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Congratulations to Lisa Whitehead (Ph.D. 2007) for being recognized as CSWP Woman Physicist of the Month  
The American Physical Society's Committee on the Status of Women in Physics (CSWP) recognized Lisa Whitehead as "Woman Physicist of the Month".

Lisa received her Ph.D. in 2007 in the Experimental High-Energy Physics group, working on the K2K experiment. Currently she is in her third year at the University of Houston after serving a postdoctoral appointment at Brookhaven National Laboratory. As an experimentalist in neutrino physics she is a member of both MINOS and DAYA BAY. Her responsibilites include being Co-Convenor for Cosmogenic Isotopes for DAYA BAY as well as being a Co-Convenor of the ve appearance analysis group for MINOS. She has organized and hosted major collaboration meetings and shouldered other service activities such as being on the Fermilab User's Executive Committee. She has a Department of Energy Career Award.

We congratulate Lisa for her achievement and wish her more successes.

Welcome New Faculty  
We welcome new faculty members Professor Vladimir Litvinenko (started in September, 2013) and Associate Professor Rosalba Perna (started in January, 2014).

Rosalba Perna joined our Astronomy group from the University of Colorado at Boulder. Previous to that she was Lyman Spitzer Fellow at Princeton University and Junior Fellow at Harvard University, the same institution where she got her Ph.D. in 1999. She had visiting appointments at the California Institute of Technology, at the Osservatorio Astronomico di Roma, Italy, and at the Istituto di Astrofisica Spaziale, Italy. She studies high-energy astrophysics (Gamma-ray bursts, neutron stars, accretion disks, X-ray binaries, ultra-luminous X-ray sources), cosmology (gravitational lensing, interstellar medium and dust in high-redshift galaxies, foregrounds for Cosmic Microwave Background and 21 cm measurements, growth of supermassive black holes) and exoplanets with emphasis on the magnetohydrodynamics in the atmospheres of hot Jupiters.

Rosalba is a piano player (she has a Piano Diploma from the Conservatorio di Musica, Potenza, Italy) and she likes to travel. One of her trips was a 1200 km by bicycle tour through Latvia, Estonia, Finland, Sweden.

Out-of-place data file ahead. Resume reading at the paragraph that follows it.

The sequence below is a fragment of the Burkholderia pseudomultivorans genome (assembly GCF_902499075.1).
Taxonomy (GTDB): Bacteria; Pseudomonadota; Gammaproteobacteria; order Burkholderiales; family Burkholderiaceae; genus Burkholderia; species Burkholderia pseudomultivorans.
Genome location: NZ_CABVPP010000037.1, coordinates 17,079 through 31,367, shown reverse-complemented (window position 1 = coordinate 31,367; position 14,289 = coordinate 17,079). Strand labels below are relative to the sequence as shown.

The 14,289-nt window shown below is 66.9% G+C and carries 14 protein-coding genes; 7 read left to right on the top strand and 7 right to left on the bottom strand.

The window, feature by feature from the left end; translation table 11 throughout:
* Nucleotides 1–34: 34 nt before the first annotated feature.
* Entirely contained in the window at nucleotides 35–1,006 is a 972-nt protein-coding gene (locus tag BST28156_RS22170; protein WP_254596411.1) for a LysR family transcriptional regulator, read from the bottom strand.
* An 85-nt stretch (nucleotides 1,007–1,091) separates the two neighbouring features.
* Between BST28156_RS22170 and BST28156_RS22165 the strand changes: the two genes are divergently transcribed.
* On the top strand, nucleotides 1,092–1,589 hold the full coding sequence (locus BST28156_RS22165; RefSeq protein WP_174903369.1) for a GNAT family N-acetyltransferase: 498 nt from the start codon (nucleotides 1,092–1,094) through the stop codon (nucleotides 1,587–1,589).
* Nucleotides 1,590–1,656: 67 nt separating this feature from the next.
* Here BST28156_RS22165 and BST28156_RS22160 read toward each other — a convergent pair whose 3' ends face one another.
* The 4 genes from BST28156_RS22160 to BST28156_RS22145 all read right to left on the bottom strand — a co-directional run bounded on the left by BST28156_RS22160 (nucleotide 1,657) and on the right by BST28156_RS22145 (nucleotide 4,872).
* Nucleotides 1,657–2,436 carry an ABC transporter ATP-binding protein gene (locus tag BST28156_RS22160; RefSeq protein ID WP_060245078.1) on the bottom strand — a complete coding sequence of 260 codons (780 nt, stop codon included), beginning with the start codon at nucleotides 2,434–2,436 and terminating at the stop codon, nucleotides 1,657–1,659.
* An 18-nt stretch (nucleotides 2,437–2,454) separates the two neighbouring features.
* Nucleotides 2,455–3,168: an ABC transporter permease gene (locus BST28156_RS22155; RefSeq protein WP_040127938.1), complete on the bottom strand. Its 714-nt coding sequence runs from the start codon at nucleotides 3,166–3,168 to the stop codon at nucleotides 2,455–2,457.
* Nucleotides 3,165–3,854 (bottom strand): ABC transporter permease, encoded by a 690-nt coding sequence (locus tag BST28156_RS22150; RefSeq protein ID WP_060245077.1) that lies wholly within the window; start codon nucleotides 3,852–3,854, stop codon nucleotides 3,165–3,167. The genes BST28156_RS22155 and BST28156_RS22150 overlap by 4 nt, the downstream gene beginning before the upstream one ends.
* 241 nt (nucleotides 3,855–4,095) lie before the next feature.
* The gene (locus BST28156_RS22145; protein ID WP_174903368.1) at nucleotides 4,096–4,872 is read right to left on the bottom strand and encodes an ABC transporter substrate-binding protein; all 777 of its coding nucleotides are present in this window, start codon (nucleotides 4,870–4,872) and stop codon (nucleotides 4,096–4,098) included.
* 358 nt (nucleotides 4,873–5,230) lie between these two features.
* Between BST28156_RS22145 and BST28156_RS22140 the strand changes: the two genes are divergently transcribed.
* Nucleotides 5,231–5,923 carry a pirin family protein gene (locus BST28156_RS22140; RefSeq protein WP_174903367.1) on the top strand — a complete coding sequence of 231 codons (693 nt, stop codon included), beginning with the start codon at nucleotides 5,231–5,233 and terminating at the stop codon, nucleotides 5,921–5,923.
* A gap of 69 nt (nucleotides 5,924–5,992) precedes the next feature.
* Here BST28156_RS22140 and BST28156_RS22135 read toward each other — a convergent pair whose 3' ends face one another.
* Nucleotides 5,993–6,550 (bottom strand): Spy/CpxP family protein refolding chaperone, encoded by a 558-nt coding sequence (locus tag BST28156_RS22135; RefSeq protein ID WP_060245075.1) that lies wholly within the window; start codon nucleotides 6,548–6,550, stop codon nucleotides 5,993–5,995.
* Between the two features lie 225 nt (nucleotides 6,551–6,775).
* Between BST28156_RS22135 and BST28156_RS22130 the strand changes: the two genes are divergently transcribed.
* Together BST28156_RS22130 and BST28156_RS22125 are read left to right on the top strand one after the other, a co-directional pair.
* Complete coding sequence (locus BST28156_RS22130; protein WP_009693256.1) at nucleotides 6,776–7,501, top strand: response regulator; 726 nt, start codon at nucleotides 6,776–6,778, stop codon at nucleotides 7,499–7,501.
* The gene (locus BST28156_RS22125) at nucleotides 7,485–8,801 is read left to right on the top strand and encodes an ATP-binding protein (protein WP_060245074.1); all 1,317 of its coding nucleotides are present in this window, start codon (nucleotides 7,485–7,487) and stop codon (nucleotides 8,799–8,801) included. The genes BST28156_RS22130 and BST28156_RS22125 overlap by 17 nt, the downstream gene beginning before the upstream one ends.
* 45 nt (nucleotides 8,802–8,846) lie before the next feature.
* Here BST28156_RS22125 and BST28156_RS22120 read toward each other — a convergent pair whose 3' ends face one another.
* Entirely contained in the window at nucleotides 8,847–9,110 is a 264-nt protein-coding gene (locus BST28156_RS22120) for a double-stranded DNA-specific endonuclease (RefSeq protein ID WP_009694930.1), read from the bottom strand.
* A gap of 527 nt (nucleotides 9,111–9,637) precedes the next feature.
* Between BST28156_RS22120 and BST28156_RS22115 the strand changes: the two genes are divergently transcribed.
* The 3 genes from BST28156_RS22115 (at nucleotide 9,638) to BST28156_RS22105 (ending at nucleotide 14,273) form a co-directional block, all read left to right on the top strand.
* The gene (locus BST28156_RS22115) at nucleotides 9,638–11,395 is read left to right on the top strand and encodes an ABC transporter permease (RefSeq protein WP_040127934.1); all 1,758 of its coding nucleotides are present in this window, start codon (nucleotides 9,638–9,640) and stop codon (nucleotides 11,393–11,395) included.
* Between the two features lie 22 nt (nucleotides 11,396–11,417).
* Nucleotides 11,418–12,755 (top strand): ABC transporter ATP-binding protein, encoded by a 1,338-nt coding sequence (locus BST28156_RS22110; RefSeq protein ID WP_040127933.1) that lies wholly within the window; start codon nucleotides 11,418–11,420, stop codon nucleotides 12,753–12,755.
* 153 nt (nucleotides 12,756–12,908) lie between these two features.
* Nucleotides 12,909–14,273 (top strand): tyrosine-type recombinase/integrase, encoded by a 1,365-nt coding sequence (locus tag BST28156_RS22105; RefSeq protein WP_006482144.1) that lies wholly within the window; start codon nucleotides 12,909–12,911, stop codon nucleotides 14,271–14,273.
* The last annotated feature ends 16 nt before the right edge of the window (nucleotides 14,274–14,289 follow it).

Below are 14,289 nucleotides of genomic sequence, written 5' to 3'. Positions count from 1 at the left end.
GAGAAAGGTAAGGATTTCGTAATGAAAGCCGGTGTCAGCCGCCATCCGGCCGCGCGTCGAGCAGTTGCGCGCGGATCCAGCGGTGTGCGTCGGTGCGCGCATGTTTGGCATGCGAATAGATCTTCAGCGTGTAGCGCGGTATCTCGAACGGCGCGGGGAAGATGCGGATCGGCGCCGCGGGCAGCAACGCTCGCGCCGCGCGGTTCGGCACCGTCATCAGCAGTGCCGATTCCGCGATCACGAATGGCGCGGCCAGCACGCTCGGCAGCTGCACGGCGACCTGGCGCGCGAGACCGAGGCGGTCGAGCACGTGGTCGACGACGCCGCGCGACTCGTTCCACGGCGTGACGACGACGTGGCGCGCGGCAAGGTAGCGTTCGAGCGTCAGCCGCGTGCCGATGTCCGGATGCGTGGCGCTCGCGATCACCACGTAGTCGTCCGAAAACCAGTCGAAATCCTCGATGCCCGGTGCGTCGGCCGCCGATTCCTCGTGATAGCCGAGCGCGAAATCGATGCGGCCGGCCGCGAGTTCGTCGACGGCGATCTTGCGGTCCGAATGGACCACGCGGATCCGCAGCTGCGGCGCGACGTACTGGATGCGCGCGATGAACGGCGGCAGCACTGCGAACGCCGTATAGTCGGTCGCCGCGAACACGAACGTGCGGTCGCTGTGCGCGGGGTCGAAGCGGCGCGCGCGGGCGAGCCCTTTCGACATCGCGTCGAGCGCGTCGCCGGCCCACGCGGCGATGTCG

b>Vladimir Litvinenko holds a joint appointment with Brookhaven National Laboratory's Collider-Accelerator Department, where he is the Deputy Head of the Accelerator R&D Division. He is a Fellow of the American Physical Society.

Prior to joining BNL Valdimir was tenured faculty in the Physics Department at Duke University, where he played a key role in building up the Free Electron Laser Laboratory. He came to the USA from the Institute for Nuclear Physics, Accelerator Laboratory, Novosibirsk, Russia. His Ph.D. is from the Novosibirsk State University and Institute for Nuclear Physics, Novosibirsk, Russia (1977). His research interests include free electron lasers, electron recovery linear accelerators, coherent electron cooling and the planned electron - ion collider. He is also interested in exotic high-energy colliders and accelerators including femto- and ato- second electron beams and next-generation light sources.

Vladimir is the director of the Center for Accelerator Science and Education. He is leading the effort to establish a strong accelerator physics group in our Department, including hiring junior faculty. He is currently teaching the graduate course in Accelerator Physics.

Juliet Lee-Franzini died January 19, 2014  
Juliet Lee-Franzini, Professor Emerita, died Jan. 19 in Frascati Italy.

Juliet was one of the pioneers of the department, taking an appointment at the newly established Stony Brook campus in 1963 as the founding faculty member of the high energy physics experimental group, following her Ph.D. and postdoc at Columbia University. In 1993 she left Stony Brook to take a position at Laboratori Nazionali de Frascati, where she was VIP Physicist and later Director of Research.

Lee-Franzini's research spanned a broad range of important topics in particle physics in experiments conducted at Nevis Labs, Brookhaven National Laboratory, Penn-Princeton Accelerator, Fermilab, Cornell, and Frascati, usually in collaboration with her husband Paolo Franzini. Her early work at Columbia measured the muon decay spectra and gave precision confirmation of the V-A nature of the weak interaction. Her search for the lepton-violating decay μ ➙ e γ pointed to the subsequent discovery of two distinct neutrino flavors. Under her leadership in the Columbia-Stony Brook experiment at Cornell, the spectroscopy of bound state mesons containing a bottom and anti-bottom quark was mapped out, leading to the understanding of heavy flavor potentials, and the indirect observation of mesons containing a single bottom quark. The work on the KLOE experiment at Frascati provided beautiful measurements elucidating CP-violation in the neutral K meson system.

Lee-Franzini was an exceptional mentor and her students now lead particle physics research programs around the world. She served on the board of directors of the Research Foundation of SUNY, and on the Executive Committee of the APS Division of Particles and Fields.

Paul Grannis